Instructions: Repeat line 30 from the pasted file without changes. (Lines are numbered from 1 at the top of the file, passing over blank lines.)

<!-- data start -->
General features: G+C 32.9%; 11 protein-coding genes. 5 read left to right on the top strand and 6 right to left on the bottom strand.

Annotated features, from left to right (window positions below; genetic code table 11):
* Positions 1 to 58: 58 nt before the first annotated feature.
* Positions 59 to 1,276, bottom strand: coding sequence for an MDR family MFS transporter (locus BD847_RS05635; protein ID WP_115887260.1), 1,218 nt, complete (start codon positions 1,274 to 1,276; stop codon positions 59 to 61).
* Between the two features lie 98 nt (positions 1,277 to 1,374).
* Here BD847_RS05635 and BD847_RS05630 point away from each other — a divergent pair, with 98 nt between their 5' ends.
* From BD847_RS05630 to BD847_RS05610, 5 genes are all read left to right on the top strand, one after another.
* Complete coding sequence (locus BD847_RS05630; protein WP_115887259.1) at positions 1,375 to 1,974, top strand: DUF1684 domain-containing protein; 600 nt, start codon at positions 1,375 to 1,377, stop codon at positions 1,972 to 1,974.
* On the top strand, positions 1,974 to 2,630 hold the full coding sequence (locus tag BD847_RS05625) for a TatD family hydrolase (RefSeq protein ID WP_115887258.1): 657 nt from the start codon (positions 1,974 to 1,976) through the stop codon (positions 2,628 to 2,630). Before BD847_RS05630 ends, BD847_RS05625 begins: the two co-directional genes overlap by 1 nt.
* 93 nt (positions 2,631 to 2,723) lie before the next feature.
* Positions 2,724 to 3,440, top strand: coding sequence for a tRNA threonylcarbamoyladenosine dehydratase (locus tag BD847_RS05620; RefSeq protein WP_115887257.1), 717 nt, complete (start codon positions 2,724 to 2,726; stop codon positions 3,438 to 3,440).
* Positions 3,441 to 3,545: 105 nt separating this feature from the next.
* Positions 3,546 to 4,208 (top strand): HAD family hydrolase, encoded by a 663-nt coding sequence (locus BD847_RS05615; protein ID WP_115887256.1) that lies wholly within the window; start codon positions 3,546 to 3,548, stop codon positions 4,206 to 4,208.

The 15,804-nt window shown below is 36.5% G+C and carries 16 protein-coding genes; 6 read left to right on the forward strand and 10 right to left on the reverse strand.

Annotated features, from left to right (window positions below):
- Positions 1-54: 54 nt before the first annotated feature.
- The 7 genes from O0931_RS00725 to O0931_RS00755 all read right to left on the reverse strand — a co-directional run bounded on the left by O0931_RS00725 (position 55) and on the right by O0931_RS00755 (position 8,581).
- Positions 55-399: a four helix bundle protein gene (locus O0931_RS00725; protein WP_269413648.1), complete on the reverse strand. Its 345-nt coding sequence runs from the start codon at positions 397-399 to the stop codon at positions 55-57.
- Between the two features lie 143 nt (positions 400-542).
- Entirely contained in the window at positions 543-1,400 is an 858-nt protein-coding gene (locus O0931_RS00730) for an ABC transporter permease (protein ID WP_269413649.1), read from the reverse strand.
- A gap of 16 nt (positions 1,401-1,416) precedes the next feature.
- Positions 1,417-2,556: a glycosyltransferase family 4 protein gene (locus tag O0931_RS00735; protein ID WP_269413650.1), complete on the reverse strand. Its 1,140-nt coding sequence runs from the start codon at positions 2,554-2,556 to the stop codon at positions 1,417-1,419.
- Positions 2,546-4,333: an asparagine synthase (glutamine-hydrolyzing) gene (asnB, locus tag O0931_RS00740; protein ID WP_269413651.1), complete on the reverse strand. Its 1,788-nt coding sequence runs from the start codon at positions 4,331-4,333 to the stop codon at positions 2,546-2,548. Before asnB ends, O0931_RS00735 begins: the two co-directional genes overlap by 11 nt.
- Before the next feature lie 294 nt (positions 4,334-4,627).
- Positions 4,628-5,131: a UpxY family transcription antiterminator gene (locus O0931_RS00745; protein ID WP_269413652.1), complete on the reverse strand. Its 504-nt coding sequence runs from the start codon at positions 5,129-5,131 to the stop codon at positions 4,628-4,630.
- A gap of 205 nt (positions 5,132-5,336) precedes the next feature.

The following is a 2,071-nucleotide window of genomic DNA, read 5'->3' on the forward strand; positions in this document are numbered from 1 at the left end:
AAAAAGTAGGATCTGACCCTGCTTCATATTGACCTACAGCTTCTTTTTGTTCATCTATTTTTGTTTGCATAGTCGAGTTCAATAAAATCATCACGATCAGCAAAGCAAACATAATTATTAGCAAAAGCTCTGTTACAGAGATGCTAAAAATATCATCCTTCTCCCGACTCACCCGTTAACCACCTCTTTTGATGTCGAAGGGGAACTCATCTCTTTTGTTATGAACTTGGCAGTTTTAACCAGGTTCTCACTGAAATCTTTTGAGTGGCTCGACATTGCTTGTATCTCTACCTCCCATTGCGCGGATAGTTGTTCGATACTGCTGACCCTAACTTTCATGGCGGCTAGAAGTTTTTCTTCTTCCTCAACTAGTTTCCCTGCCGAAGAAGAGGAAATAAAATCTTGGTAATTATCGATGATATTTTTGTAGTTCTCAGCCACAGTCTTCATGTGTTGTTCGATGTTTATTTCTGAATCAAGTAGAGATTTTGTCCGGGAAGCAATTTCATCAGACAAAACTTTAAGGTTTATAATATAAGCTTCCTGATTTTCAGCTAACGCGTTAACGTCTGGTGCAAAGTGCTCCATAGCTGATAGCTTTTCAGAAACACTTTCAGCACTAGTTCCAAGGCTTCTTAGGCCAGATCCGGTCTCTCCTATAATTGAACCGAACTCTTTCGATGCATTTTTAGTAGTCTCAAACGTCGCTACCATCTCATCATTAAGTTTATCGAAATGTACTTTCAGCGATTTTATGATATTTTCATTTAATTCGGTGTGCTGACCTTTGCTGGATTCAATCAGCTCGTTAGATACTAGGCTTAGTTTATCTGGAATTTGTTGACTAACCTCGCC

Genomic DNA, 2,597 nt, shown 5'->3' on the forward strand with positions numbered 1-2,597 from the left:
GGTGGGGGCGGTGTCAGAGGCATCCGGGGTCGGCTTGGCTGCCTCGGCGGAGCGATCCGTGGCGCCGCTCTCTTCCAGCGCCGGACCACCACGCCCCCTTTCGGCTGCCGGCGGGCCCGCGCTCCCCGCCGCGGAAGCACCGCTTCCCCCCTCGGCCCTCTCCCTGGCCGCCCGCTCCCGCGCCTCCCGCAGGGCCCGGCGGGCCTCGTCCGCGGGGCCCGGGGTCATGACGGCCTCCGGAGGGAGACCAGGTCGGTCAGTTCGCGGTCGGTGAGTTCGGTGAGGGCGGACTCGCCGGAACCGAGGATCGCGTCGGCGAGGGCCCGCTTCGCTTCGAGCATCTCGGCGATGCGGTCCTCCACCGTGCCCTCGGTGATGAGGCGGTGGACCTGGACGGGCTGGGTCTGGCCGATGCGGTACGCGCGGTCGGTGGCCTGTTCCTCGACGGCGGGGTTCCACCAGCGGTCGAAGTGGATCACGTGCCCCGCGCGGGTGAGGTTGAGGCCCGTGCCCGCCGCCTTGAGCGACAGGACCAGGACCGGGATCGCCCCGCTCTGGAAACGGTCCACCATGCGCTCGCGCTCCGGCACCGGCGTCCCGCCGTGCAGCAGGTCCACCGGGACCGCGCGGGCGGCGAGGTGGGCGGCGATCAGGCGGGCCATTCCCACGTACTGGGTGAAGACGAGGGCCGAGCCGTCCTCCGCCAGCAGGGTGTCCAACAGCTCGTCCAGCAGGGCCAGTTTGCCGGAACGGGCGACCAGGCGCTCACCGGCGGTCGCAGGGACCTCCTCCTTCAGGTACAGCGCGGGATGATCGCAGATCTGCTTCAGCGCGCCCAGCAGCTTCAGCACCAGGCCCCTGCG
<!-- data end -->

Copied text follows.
GGTGGGGGCGGTGTCAGAGGCATCCGGGGTCGGCTTGGCTGCCTCGGCGGAGCGATCCGTGGCGCCGCTCTCTTCCAGCGCCGGACCACCACGCCCCCTTTCGGCTGCCGGCGGGCCCGCGCTCCCCGCCGCGGAAGCACCGCTTCCCCCCTCGGCCCTCTCCCTGGCCGCCCGCTCCCGCGCCTCCCGCAGGGCCCGGCGGGCCTCGTCCGCGGGGCCCGGGGTCATGACGGCCTCCGGAGGGAGACCAGGTCGGTCAGTTCGCGGTCGGTGAGTTCGGTGAGGGCGGACTCGCCGGAACCGAGGATCGCGTCGGCGAGGGCCCGCTTCGCTTCGAGCATCTCGGCGATGCGGTCCTCCACCGTGCCCTCGGTGATGAGGCGGTGGACCTGGACGGGCTGGGTCTGGCCGATGCGGTACGCGCGGTCGGTGGCCTGTTCCTCGACGGCGGGGTTCCACCAGCGGTCGAAGTGGATCACGTGCCCCGCGCGGGTGAGGTTGAGGCCCGTGCCCGCCGCCTTGAGCGACAGGACCAGGACCGGGATCGCCCCGCTCTGGAAACGGTCCACCATGCGCTCGCGCTCCGGCACCGGCGTCCCGCCGTGCAGCAGGTCCACCGGGACCGCGCGGGCGGCGAGGTGGGCGGCGATCAGGCGGGCCATTCCCACGTACTGGGTGAAGACGAGGGCCGAGCCGTCCTCCGCCAGCAGGGTGTCCAACAGCTCGTCCAGCAGGGCCAGTTTGCCGGAACGGGCGACCAGGCGCTCACCGGCGGTCGCAGGGACCTCCTCCTTCAGGTACAGCGCGGGATGATCGCAGATCTGCTTCAGCGCGCCCAGCAGCTTCAGCACCAGGCCCCTGCG